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Grass for His Pillow by Gillian Rubinstein

Grass for His Pillow (2003)

by Gillian Rubinstein

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Showing 1-5 of 34 (next | show all)
Second book in the Otori series (third including Prequel) tells of Takeo and Kaede after the death of Shigeru and the death of Iida. The tale is intriguing and well written so the reader is constantly wanting to continue and learn more. ( )
  ZachMontana | Nov 24, 2018 |
Book Two of Tales of the Otori. Takeo and Kaede, their friends and allies, and their more interesting and important enemies and rivals have lots more trouble and suffer through far more interesting times than they can feel that they deserve. Told in alternating sections from Takeo's viewpoint and from Kaede's, they are seemingly irrevocably separated from each other. Kaede returns home to her father's house, to find that her mother is dead and her father has been a terrible manager and that she must wrest the management of the estate from him or she and her younger sisters will starve. Takeo is snatched away from the uncle he has come to love and respect, carried off by the Tribe which he has come to regard as being as morally reprehensible as his father ever did. Survival is a serious challenge for each of them; being reunited is barely even a hope.

Still very good; I'm waiting for the third volume.
( )
  LisCarey | Sep 19, 2018 |
After an unconscionable delay of more than a year, I’ve finally got round to reading the second book in this appealing Japanese historical fantasy series. While I didn’t enjoy it quite as much as the first one, this was due to the typical problems facing the middle book of a trilogy. The characters have been separated: the grand opening salvo has already been made; and I presume that Hearn has saved all the set-piece battles for the final novel. Instead, we follow the young lovers Takeo and Kaede on their diverging paths, as Kaede learns to make her way in a male-dominated world, and Takeo seeks to hone his supernatural powers under the guidance of the Tribe...

For the full review, please see my blog:
https://theidlewoman.net/2017/07/23/grass-for-his-pillow-lian-hearn/ ( )
  TheIdleWoman | Oct 3, 2017 |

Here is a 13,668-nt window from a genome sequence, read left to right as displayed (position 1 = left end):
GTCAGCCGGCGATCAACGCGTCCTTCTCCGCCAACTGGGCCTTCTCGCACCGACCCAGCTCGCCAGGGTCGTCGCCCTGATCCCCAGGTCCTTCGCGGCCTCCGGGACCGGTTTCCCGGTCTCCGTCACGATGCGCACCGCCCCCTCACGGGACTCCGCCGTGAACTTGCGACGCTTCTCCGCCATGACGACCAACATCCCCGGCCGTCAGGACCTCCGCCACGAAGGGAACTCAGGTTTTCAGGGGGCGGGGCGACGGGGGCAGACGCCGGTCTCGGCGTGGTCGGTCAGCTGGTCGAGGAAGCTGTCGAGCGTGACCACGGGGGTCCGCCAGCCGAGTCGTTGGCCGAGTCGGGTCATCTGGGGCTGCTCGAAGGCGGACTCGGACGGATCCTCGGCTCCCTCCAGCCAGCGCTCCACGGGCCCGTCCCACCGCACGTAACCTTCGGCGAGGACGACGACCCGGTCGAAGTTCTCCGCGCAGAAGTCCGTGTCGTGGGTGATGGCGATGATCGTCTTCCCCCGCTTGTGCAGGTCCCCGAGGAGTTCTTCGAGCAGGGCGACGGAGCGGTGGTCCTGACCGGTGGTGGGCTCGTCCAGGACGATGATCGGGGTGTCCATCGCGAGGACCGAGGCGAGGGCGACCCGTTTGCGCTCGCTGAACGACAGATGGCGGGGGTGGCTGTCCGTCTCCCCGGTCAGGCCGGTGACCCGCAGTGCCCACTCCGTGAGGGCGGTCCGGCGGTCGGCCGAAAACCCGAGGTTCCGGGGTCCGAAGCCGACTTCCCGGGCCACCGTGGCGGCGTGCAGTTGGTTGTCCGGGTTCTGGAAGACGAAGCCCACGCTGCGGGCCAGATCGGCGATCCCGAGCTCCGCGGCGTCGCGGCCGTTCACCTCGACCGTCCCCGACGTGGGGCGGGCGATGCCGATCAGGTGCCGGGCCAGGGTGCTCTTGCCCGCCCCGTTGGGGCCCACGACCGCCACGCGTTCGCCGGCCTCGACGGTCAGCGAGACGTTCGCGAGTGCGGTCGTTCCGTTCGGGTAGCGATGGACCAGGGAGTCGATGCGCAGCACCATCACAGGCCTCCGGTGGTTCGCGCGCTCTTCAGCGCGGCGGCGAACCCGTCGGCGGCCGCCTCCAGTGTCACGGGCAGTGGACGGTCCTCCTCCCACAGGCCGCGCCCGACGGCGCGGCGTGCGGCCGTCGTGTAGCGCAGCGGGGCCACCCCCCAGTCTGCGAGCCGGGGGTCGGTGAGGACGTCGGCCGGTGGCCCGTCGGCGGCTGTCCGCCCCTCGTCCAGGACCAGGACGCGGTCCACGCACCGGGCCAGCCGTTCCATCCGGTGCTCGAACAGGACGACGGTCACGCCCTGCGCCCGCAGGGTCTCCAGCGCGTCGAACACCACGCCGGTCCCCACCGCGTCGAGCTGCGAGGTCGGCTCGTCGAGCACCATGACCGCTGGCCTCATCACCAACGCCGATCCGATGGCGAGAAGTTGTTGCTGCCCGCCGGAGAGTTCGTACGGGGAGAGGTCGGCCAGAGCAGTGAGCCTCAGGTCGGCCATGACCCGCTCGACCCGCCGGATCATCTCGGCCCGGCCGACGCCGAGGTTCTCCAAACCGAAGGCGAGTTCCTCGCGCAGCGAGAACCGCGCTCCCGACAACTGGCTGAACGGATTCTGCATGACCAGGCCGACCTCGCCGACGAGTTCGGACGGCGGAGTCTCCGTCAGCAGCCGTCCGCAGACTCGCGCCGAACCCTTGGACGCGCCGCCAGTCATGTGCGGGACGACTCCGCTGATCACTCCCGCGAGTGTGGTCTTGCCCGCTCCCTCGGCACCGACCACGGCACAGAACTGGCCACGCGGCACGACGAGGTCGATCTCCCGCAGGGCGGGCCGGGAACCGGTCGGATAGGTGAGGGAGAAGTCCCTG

This was like a semicolon between 2 sentances, and I have yet to read the second sentence[ie, the 3rd book]. It focused on the staying alive of Takeo and Kaede. Not nearly as engaging as the first book. ( )
  BookstoogeLT | Dec 10, 2016 |
I am usually reluctant to read the second book in a series because it often doesn't read as well as the first. Thankfully, this is not the case with this series of books. "Grass for his pillow" is just as beautifully written as "Across the nightingale floor" as it continues to follow the lives of Takeo and his beloved Kaede. Can't wait to see how it's all going to end, I am expecting a stunning finish so I hope I'm not disappointed. ( )
  HeatherLINC | Jul 3, 2016 |
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Oh nights when, wind wimixing in, the rain falls, On nights when, rain mixing in, the snow falls --- Yamanoue no Okura: A dialogue on Poverty
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Shirakawa Kaede lay deeply asleep in the state close to unconsciousness that Kikuta can deliver with their gaze.
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Amazon.com Amazon.com Review (ISBN 0330412736, Paperback)

Lian Hearn's second novel in the Tales of the Otori, Grass For His Pillow continues to enrich and expand his mystical imaginings of feudal Japan. Picking up where Across the Nightingale Floor left off, Takeo fulfills his debt of honor and accepts his heritage as a member of the superhuman cabal of assassins known as "The Tribe," and is thus ingested into their plots. But his heart yearns for Kaede, his one true love, and secretly wishes to fulfill the final wishes of his adopted father, Otori Shigaru. Meanwhile, Kaede returns to her homeland to find her father's estate in ruin and her inheritance in jeopardy. The two each encounter vast political machinations and deadly consequences as they unconsciously move toward their overwhelming urges to reunite and defy (or perhaps embrace) fate.

Hearn's second book into the Tales of the Otori series is a more poignant tale than the first, painfully examining the lines between honor, duty, and love. With its calming and satisfying conclusion, the landscape of Hearn's mythical vision of Japan braces for a dazzling storm in the book to come. --Jeremy Pugh

(retrieved from Amazon Thu, 12 Mar 2015 18:05:17 -0400)

(see all 3 descriptions)

The spellbinding second installment of the internationally bestselling Tales of the Otori trilogy transports readers back to a mythical, medieval Japan in a story of clashing powers, divided loyalties, and passionate love.

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HighBridge Audio

An edition of this book was published by HighBridge Audio.

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An edition of this book was published by HighBridge.

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